Yu Haibo

Recently came across this cool photographer who’s done some photographic series on Shenzhen, such as looking at migrant workers and the culture around Dafen Painting Village.

Go check it out!

There’s also a cool article about some of his photos here too

I’m going to try to make an effort to find more Chinese professional photographers, let’s hope I can find websites that are not only in Chinese.

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sarah li cain-mumbled jumbles-change

Shenzhen isn’t noted for a city of culture, history, or well, touristy destinations.  Hanging out with this blogger really changed my perspectives of this place and its citizens.  The more I think about it, the more I realize, Shenzhen’s history is about its constant changing settings. You are constantly seeing buildings revamped, torn down, and made way for new ones. In the last three years, I have seen more changes than I’ve seen in Canada in 10.  It’s amazing how quick buildings are torn down or built, and you have to wonder if anything is permanent, buildings or people. I have seen numerous migrant workers and foreigners that it’s hard to keep track who is coming or going.  Then again, this is the first place I’ve stayed overseas for longer than a year so I am able to see these changes.

Taking photos is an interesting way to look back on the developments of this place.  I can see though, why Shenzhen is overwhelming at times:  constant shiny new buildings, mass amounts people coming and going throughout the city and dealing with constant change (on numerous levels).  I find this place very overwhelming too. But the only places I have found comfort is wandering around the older areas where the buildings are crumbling, but people still live there, or morning markets where people have a sense of belonging and know what to do or where to go. I wonder do all of Shenzhen’s people care about the fact that the landscape of this place is constantly changing, or not because they are all temporary residents anyway?  Do I fall into this category?

I will admit, I have a pile of things I want to start (such as planting my own garden, freezing meals for weekly meal planning, etc.) but I am waiting until I go back “home”, which makes me feel like a migrant worker (well, basically I am) even though I’ve established some roots here.  I often question if my curosity for documenting and thinking about change here connects me to Shenzhen, as we’re both in a sense “migrant”.

I’m thinking about incorporating some of these thoughts as part of my artist statement I’m planning in writing soon, but I’m still going to have to mull this over.

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Why I like Shenzhen

sarah li cain-mumbed jumbles-why I like Shenzhen

I never thought I would really write a post like this. But here I am, three years later, blogging about a place I loathed for a little while.  I think it was part of homesick-ness that I hated it, or dealing with the sheer amount of people that live in this city. Nevertheless, I find that my routines around the city are some of the things that truly make me happy these days. Even though I don’t particularly like my job, at least I’ve come to terms with Shenzhen.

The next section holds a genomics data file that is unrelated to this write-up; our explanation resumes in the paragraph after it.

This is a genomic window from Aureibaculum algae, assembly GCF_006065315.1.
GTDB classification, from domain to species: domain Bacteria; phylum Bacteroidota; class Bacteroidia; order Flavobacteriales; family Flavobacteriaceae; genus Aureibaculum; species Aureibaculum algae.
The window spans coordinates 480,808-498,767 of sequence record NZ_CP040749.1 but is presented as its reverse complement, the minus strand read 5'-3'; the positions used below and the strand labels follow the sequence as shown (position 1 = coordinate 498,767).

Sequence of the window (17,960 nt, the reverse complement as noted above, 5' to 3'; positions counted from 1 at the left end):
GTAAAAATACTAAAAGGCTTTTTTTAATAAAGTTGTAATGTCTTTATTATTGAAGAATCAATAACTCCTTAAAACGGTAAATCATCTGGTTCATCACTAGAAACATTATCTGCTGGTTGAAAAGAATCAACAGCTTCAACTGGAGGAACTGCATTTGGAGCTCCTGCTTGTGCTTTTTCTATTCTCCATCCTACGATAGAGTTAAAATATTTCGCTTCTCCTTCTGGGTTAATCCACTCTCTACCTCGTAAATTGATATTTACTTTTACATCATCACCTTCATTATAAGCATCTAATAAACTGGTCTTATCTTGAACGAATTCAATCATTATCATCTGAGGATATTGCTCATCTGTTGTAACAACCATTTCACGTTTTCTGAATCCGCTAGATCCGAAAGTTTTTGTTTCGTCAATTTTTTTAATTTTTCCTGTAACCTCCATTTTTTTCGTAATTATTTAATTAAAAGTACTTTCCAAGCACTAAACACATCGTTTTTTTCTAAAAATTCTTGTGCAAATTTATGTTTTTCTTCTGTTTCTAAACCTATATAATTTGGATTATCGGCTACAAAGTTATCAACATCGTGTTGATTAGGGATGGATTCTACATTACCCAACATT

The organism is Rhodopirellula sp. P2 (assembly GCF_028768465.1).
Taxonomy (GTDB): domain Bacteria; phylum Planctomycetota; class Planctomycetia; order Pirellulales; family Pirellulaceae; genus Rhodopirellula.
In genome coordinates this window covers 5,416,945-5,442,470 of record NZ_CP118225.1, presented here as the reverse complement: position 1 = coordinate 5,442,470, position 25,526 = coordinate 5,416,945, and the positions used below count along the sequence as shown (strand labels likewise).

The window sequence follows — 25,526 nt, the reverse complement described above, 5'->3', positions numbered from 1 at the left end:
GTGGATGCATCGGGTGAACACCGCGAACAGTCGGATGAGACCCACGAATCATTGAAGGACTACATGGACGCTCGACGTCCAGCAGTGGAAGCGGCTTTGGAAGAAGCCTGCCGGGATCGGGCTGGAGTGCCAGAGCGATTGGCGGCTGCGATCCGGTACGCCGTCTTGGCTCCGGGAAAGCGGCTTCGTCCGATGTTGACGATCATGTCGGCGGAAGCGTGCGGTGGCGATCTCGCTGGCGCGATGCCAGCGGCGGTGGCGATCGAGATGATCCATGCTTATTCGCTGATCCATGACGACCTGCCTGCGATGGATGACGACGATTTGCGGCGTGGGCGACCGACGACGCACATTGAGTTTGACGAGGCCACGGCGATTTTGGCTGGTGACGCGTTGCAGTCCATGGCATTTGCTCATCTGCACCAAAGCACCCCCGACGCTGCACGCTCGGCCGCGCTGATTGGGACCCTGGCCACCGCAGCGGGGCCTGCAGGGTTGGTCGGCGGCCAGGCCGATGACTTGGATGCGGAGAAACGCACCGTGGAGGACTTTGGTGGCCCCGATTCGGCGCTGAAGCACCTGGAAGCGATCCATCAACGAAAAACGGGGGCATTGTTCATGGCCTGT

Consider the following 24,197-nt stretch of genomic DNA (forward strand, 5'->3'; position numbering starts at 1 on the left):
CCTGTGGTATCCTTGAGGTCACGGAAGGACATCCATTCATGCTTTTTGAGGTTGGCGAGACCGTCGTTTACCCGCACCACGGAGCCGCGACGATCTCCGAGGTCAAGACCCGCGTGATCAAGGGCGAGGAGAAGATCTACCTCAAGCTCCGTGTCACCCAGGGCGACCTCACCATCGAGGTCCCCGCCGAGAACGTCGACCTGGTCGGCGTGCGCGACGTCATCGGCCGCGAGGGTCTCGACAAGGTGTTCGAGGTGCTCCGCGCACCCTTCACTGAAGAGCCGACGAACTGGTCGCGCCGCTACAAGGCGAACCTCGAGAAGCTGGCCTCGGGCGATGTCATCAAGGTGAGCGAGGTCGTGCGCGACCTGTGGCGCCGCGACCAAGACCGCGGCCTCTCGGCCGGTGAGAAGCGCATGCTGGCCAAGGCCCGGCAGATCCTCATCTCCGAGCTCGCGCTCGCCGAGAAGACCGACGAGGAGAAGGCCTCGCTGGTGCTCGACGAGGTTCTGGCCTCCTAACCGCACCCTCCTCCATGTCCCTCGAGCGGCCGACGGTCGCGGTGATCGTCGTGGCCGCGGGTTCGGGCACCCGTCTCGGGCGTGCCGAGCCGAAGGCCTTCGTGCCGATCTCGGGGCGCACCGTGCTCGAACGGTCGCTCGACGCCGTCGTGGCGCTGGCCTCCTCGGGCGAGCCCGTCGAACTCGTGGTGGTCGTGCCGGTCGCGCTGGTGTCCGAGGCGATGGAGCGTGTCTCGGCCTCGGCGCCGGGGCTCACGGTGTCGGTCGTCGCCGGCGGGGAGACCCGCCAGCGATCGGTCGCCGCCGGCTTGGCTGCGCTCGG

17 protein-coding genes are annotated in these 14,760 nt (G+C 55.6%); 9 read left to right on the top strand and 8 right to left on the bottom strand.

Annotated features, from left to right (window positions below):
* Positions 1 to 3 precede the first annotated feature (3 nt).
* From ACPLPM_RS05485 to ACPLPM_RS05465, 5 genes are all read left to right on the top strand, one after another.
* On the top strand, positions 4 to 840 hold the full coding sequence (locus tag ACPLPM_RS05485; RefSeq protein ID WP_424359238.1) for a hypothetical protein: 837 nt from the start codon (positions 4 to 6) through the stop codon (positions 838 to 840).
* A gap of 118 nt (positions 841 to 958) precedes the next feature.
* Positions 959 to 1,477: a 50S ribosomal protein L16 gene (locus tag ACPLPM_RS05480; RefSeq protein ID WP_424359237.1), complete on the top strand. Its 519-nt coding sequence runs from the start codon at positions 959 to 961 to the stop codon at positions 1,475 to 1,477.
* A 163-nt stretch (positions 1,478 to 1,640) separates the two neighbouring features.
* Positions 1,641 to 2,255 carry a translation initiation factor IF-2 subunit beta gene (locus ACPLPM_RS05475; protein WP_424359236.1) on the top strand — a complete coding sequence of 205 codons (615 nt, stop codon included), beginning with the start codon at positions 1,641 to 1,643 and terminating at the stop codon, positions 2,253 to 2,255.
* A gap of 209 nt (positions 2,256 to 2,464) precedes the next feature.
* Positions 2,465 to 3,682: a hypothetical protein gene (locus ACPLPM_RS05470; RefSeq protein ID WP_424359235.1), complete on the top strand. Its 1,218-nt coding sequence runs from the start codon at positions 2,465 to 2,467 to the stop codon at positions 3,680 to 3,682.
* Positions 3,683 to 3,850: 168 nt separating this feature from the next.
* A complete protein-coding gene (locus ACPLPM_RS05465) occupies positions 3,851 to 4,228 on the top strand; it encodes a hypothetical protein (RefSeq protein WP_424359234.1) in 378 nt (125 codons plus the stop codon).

Here are some of the reasons I like it here:

The ‘locals’ – I hesitate to call a lot of them locals simply because most of them are migrant workers. Granted, there a LOT of them who are “new money” and as a result of major consumerism hitting China, feel a sense of entitlement at being treated better because they have a lot of money.  However, for every snobby person out there, there are two or three more nice people in their place. I’ve met some really nice locals who take the time to say hello, and through conversing with them (whether I am a customer or they are just strangers off the street)  I am privileged to get a glimpse into their lives. Examples include a nice barber that cuts my husband’s hair who always has a smile on his face and is never stressed, local electronics vendor that lets me know which products are quality and which ones will rip you off, my regular merchant at the local wet market, and the nice manager at our local breakfast eatery.

Cool old buildings – ok, maybe it is because I am a foreigner here, but I love old architecture, and for lack of a better term, a more “authentic” way of life. Shenzhen is a very hectic place, and I normally find myself incredibly annoyed at the malls and busy roads.  Step into an old ‘village’ behind most high rises, and you’ll find old concrete buildings, with people who are kind, considerate, and don’t give a damn about how fast they go.  If I am out early in the mornings, I find that sometimes I am by myself, which is glorious.

Convenience – ok, getting from one part of the city to another sucks, but it is getting easier. What I mean is having five supermarkets at my disposal, calling for delivery from almost any store (if I smoked and wanted a pack of cigarettes from the convenience store downstairs, I just call and someone comes to my apartment!) and the ability to walk to most places I need to.

Here’s hoping to another good year in Shenzhen.

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